The Follow Through: Opening Weekend, Y’all!

Welcome to the first edition of The Follow Through! What is The Follow Through? It’s the weekly space where I’ll be talking about things that happened in the WNBA over the past week, except it isn’t necessarily about everything that happened, or even about the most important things that happened. It’s just about things I thought were worth talking about: surprising performances, fun plays, interesting trends, etc., etc., etc.

Teaira McCowan Tore Apart The Liberty Defense

Last season, Teaira McCowan should have been in the starting lineup in every single one of Indiana’s game. She wasn’t, as the Fever only put her in the starting unit 10 times out of 22 games.

But McCowan has started both games so far for Indiana, and she’s just going off. 14 points and 13 rebounds per contest, and she was able to consistently get deep position against the Liberty and their questionable inside depth.

Like this play, where she hits the offensive glass:

There are a bunch of defenders around McCowan here who could do up and get the defensive rebound, but McCowan plays the ball aggressively, positioning herself just outside the restricted area in a spot where she can use her size advantage to grab the carom.

When I write about football, there’s a lot of talk about catch radius. To put this in those kind of terms, McCowan has a significantly larger catch radius than the players around her do. But having that catch radius isn’t all that determines who gets a rebound; you also have to use your strength to get to the best spot. That’s where I’m already seeing a lot of growth from McCowan.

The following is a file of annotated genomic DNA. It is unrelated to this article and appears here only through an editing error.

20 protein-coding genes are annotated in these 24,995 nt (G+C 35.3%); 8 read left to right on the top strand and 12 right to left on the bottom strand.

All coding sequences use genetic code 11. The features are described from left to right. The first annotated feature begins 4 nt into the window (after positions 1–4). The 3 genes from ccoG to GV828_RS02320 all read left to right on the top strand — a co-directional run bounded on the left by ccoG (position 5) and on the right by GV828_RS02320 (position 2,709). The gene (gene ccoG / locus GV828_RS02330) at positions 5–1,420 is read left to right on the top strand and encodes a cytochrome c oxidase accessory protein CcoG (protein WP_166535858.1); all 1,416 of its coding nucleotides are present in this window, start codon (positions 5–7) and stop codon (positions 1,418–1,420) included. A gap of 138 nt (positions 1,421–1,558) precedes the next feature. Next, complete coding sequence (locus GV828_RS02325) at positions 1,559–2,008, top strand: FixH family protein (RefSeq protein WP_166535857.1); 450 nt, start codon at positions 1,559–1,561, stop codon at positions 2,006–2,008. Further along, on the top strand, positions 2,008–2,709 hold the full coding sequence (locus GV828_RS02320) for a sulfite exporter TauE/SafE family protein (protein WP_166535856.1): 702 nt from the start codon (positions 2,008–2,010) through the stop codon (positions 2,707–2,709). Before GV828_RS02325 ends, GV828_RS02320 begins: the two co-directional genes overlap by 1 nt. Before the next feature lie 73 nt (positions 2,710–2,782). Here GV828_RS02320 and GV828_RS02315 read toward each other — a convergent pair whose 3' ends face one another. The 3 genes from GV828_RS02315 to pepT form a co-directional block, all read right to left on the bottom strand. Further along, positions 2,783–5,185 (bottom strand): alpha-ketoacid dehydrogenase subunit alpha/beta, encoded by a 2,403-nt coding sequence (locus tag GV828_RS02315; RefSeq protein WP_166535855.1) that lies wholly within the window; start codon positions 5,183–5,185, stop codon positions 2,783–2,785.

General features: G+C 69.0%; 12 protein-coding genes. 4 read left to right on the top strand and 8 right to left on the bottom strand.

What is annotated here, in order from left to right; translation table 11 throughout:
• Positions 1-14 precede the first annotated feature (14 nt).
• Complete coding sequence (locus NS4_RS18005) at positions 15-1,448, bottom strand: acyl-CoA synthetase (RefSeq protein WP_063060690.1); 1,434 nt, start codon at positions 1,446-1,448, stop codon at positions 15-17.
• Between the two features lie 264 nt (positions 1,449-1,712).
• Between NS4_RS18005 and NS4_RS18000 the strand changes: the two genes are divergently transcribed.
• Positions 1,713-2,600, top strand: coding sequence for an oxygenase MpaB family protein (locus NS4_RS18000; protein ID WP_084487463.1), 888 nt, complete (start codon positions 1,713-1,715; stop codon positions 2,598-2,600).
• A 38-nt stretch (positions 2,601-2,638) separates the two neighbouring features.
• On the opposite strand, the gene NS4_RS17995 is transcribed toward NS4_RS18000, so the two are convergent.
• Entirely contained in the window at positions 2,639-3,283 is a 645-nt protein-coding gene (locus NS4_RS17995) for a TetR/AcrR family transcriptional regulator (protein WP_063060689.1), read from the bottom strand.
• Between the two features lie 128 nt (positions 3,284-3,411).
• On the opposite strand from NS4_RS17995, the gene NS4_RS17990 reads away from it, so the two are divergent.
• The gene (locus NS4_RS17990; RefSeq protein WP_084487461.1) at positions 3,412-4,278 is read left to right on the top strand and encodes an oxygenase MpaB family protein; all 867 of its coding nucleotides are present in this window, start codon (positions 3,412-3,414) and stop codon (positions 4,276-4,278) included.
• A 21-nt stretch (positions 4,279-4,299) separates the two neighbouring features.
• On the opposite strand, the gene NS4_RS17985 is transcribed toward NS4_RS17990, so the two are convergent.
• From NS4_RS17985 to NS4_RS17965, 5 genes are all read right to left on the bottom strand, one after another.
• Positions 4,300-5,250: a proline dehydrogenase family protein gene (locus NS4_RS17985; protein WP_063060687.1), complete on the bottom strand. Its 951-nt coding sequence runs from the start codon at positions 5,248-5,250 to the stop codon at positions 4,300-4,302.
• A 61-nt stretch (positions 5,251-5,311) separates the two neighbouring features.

Here, she’s able to corral the ball, volleying it around for a second before bringing it back in. From there, she transitions into just the most destructive offensive weapon, backing down Kylee Shook, then twisting around and putting up the little jumper.

I don’t know how you defend her down there unless you also have someone with a lot of size, though Sami Whitcomb did block McCowan once this weekend, which was pretty wild.

Anyway, McCowan just needs to keep doing this, and as long as Marianne Stanley plays her consistent minutes, she should keep doing it. I’m interested to see her against someone like Sylvia Fowles because…well, Sylvia Fowles…but even then, McCowan should at least be able to stick on the floor.

(And even if she struggles in those matchups, PLAY HER ANYWAY SHE IS A HUGE HUGE PART OF YOUR FUTURE!!!!!)

Jonquel Jones Is Back

Hey, remember Jonquel Jones?

Yeah, she’s back, and she’s doing all kinds of Jonquel Jones things.

I don’t think your 6-6 center (or power forward, whatever, positions are fake) is supposed to do that.

When a player with Jones’ size is able to just effortlessly move down the floor like this in transition, things get incredibly tough for opposing teams.

Back in 2019, Jones wasn’t actually that great in transition, as her possessions resulted in 0.957 points per possessions, which ranked in the 38th percentile. So, if Jones can improve that part of her game, she’ll be virtually unstoppable, because the rest of her offensive game is just incredible.